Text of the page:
“We have definitely seen more in recent years, although this may partly be due to the varieties we are growing and moves to reduce chemical use,” says Jo Cappalonga who grows around 2.5 ha of cucumbers in Essex. “Mycosphaerella can be a particular issue during periods of dull weather. We are not sure exactly what type of conditions it favours, but it seems to be less of a problem at the height of summer when there is plenty of light and heat. For example we saw the disease last year when we had ‘the beast from the east’ at the end of February.” Having said that, Jo feels that there is a tendency for the disease to develop towards the end of the season. “There also seems to be a variety effect, with varieties which are tolerant to mildew appearing to be the hardest hit by Mycosphaerella, particularly in the autumn,” he adds.
The fungus can cause extensive stem and leaf infections which in the worst cases can result in the death of severely infected plants, and while infection of the flowers can lead to rotting fruit under favourable conditions, work funded by AHDB Horticulture suggests that latent fruit infection which can be hard to spot externally but which nevertheless results in rejected fruit, continues to have a significant economic impact.
Jo also points out that there is an element of ‘catch-22’ for growers when it comes to the disease. “As we are trying to avoid spraying chemicals for mildew control we may choose varieties which are more mildew tolerant, but this tends to result in a greater incidence of Mycosphaerella,” he points out. “Conversely, if growing varieties which are more susceptible to mildew, not only may they be less susceptible to Mycosphaerella, but you will also spraying to control mildew which will also control Mycosphaerella. There are still a lot of unknowns about the disease, such as what causes it to develop. There is a need for a lot more research and work to understand the disease.”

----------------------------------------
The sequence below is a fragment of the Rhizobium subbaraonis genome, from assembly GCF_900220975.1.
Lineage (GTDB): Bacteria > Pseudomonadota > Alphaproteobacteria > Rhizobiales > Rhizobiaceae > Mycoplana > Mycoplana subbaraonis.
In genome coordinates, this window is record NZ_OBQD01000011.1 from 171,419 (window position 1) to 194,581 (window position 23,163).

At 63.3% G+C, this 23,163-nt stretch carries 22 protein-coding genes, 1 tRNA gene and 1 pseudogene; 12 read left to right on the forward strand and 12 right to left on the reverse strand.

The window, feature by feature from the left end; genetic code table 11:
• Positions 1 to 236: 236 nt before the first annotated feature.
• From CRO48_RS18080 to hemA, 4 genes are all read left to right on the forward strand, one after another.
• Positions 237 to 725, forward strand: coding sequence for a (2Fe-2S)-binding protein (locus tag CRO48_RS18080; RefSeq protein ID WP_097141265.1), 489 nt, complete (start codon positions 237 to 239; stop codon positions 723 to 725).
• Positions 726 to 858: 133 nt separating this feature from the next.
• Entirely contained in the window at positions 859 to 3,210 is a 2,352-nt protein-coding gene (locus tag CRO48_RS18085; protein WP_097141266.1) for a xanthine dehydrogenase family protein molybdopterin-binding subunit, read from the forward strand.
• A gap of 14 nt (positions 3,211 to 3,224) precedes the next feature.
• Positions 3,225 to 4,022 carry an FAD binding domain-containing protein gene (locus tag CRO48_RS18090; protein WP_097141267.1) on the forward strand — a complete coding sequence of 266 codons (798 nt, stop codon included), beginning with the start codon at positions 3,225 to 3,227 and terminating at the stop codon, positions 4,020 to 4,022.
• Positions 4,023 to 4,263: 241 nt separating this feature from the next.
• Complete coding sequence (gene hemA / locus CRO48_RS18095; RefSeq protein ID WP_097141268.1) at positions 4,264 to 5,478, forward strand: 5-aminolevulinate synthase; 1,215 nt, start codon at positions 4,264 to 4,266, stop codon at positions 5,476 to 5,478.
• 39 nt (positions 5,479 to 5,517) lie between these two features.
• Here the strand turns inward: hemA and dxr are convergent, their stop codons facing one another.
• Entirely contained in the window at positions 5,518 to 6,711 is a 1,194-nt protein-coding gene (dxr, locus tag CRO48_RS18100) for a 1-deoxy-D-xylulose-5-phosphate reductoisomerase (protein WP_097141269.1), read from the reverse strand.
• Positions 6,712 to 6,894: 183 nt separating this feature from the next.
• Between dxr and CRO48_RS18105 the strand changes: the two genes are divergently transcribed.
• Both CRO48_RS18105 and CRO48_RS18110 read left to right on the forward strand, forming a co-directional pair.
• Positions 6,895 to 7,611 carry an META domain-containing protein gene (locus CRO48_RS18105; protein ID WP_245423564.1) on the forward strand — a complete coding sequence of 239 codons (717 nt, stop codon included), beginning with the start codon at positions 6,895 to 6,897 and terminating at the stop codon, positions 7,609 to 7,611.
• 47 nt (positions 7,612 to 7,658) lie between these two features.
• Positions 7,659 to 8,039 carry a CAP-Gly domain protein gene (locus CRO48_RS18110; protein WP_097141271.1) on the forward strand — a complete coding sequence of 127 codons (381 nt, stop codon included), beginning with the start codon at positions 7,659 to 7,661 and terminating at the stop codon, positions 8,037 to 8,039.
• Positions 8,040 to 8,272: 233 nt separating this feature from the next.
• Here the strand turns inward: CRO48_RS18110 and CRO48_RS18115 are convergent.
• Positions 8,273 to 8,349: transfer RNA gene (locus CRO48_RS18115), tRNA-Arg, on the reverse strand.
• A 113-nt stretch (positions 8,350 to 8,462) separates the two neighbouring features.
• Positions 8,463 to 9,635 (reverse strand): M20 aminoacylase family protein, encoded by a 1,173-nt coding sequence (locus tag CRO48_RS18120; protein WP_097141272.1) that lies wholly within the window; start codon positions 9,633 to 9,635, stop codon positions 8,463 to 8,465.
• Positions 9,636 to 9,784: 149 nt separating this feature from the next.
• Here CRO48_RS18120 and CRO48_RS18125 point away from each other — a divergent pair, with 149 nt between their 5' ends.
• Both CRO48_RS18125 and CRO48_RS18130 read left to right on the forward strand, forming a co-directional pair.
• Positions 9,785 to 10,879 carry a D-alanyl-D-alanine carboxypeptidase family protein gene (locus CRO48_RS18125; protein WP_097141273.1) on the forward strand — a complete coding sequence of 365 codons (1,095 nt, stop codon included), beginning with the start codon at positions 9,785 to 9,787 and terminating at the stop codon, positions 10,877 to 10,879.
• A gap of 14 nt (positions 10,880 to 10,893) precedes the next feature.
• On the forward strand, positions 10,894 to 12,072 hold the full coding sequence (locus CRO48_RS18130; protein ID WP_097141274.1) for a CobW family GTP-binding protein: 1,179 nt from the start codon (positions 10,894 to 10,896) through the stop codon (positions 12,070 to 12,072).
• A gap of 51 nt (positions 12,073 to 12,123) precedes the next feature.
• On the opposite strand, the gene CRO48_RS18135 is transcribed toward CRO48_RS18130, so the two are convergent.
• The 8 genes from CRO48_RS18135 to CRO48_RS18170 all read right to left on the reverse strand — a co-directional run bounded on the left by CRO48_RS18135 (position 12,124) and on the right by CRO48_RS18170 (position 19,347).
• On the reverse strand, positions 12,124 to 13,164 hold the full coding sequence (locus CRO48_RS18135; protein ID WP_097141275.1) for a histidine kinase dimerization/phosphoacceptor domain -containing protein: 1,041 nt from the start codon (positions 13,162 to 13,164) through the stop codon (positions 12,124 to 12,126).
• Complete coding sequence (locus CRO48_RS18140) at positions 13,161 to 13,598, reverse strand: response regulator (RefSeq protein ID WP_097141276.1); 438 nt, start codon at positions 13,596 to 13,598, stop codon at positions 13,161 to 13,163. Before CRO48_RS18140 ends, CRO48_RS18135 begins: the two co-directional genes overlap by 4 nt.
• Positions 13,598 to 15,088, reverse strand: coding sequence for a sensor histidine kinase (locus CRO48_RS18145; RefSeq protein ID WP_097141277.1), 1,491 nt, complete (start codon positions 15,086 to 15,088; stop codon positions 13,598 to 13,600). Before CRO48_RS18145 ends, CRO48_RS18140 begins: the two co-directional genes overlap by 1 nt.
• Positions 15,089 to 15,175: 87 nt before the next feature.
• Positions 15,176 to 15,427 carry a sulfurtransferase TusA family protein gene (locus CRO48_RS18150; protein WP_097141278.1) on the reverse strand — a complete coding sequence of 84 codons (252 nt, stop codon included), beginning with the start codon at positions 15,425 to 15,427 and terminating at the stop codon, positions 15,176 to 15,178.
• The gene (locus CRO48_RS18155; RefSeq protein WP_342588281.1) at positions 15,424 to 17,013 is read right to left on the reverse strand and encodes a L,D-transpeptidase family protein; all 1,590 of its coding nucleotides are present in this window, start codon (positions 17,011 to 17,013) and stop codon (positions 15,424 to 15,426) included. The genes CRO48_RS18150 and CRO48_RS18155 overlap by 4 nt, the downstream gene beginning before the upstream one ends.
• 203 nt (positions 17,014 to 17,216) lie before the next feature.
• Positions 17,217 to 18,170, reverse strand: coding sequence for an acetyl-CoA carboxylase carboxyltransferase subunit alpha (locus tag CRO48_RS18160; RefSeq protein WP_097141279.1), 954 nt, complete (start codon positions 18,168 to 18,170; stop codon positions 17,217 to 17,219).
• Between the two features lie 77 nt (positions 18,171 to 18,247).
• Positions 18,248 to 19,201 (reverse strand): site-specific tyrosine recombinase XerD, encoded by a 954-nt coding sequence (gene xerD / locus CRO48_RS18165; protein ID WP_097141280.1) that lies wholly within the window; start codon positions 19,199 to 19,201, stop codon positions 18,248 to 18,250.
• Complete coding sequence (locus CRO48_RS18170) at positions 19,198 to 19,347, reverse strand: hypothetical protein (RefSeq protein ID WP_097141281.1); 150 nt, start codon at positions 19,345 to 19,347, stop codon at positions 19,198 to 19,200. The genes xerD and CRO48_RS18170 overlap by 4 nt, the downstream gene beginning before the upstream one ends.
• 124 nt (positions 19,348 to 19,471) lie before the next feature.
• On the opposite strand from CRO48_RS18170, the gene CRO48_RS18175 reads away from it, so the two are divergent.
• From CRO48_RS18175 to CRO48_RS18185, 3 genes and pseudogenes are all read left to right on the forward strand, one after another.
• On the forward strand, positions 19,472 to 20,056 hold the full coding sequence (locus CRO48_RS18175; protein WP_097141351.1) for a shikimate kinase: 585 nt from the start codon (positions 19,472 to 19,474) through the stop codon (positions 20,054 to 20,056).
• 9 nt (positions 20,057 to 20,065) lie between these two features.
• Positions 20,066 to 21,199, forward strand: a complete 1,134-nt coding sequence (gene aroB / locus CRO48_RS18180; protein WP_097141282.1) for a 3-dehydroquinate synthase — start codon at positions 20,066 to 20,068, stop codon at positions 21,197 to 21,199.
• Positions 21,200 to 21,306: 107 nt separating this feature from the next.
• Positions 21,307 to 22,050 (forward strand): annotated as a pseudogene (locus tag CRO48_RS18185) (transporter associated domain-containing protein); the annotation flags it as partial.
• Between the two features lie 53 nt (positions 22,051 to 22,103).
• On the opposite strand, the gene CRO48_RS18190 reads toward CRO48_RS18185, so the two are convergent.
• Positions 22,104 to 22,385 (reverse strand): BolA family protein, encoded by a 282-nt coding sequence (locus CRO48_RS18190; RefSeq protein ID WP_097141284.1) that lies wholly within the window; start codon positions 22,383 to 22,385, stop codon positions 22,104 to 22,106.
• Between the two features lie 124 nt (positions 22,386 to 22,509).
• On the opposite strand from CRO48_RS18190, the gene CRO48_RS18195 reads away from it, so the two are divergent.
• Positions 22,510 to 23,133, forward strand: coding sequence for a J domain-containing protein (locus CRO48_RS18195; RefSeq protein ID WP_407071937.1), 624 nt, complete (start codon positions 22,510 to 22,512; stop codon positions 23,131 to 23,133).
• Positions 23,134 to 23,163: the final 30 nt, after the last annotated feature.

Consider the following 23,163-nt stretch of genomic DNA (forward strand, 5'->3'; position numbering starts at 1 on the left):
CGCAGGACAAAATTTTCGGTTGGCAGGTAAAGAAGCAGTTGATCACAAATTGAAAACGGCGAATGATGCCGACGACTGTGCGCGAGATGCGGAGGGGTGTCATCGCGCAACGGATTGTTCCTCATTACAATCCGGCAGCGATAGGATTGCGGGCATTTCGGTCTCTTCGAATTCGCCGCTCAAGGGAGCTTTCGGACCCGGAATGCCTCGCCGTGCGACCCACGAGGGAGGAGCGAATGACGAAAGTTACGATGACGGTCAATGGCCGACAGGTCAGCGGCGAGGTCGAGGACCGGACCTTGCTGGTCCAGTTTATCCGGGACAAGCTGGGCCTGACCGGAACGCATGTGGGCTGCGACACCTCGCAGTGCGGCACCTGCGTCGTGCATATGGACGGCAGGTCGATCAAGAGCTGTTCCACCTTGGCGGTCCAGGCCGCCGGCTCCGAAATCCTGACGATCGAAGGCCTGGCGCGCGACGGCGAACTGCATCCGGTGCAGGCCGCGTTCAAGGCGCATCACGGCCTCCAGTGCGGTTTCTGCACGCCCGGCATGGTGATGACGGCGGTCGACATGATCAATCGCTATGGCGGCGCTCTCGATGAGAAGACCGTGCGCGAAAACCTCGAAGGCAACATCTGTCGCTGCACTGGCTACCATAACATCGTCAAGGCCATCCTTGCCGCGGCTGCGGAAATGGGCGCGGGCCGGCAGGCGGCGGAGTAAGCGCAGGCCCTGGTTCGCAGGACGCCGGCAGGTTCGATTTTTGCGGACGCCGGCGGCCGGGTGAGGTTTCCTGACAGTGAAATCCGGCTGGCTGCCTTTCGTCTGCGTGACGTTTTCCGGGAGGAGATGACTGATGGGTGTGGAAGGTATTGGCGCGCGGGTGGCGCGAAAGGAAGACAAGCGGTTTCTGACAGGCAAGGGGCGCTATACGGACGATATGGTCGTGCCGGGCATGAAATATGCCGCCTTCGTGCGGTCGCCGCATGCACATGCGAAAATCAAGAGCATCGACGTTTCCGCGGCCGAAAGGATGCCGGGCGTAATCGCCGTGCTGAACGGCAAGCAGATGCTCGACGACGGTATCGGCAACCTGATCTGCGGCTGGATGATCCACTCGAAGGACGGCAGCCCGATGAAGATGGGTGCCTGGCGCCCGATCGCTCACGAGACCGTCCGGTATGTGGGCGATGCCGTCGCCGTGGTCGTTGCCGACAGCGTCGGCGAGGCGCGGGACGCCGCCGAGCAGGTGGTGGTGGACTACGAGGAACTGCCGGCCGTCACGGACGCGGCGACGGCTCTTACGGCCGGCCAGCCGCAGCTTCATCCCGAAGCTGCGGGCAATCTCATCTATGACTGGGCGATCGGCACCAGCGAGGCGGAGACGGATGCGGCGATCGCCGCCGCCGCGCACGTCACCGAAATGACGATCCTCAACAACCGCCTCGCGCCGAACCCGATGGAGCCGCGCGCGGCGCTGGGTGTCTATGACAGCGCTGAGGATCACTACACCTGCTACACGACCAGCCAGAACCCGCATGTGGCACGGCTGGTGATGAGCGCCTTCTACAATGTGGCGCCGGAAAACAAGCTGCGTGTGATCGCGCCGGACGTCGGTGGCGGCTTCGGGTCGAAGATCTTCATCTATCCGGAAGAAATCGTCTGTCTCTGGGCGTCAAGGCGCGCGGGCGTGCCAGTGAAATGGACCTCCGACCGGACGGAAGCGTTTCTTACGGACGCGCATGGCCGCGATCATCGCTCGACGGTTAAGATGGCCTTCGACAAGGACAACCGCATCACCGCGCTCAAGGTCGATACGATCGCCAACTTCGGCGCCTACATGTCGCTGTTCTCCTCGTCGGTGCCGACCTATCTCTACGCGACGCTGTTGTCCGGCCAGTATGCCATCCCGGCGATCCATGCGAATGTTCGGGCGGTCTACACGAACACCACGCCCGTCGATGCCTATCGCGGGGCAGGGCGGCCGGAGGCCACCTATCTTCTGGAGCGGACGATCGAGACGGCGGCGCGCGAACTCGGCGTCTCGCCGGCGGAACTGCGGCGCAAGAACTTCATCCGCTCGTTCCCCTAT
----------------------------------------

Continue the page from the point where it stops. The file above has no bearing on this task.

In recent years chemical control has relied on the use of SDHI fungicides, a less than ideal situation for both control and resistance management. “A number of these SDHI’s are not fully compatible with the use of macro-biologicals or with some of the more recently established biopesticides,” points out Keith Sellars of Hutchinson’s. “Growers often tend to prioritise Mycosphaerella control, and subsequently secondary pests or pathogens can sneak into the crop.”
The recent off-label EAMU approval of Frupica (mepanipyrim) from Certis for the control of powdery mildew and botrytis on cucumbers means that growers now have a new management tool available. “The availability of Frupica is a really useful option, providing an alternative active for a robust anti-resistance strategy,” adds Keith. “It also has the added benefit of low impact on macro and micro biologicals.”
Selchuk Kurtev, IPM Manager at Certis, point out that while Frupica may be new to UK cucumber growers, it has been used successfully for Mycosphaerella control in The Netherlands for a number of years. “In the past Mycosphaerella was not really considered an issue in the UK, but it has caused problems for growers elsewhere,” he point out. “With Mycosphaerella recently beginning to cause trouble for growers in the UK, it is good they now have access to Frupica which is now one of the key products used for Mycosphaerella control by Dutch growers.”
Keith points out that this experience should reassure British growers who are considering the use of Frupica. “It’s reassuring when working with manufacturers who have conducted crucial research at a European level for actives on such minor crops and have a real understanding of the pathogens we are dealing with,” he stresses.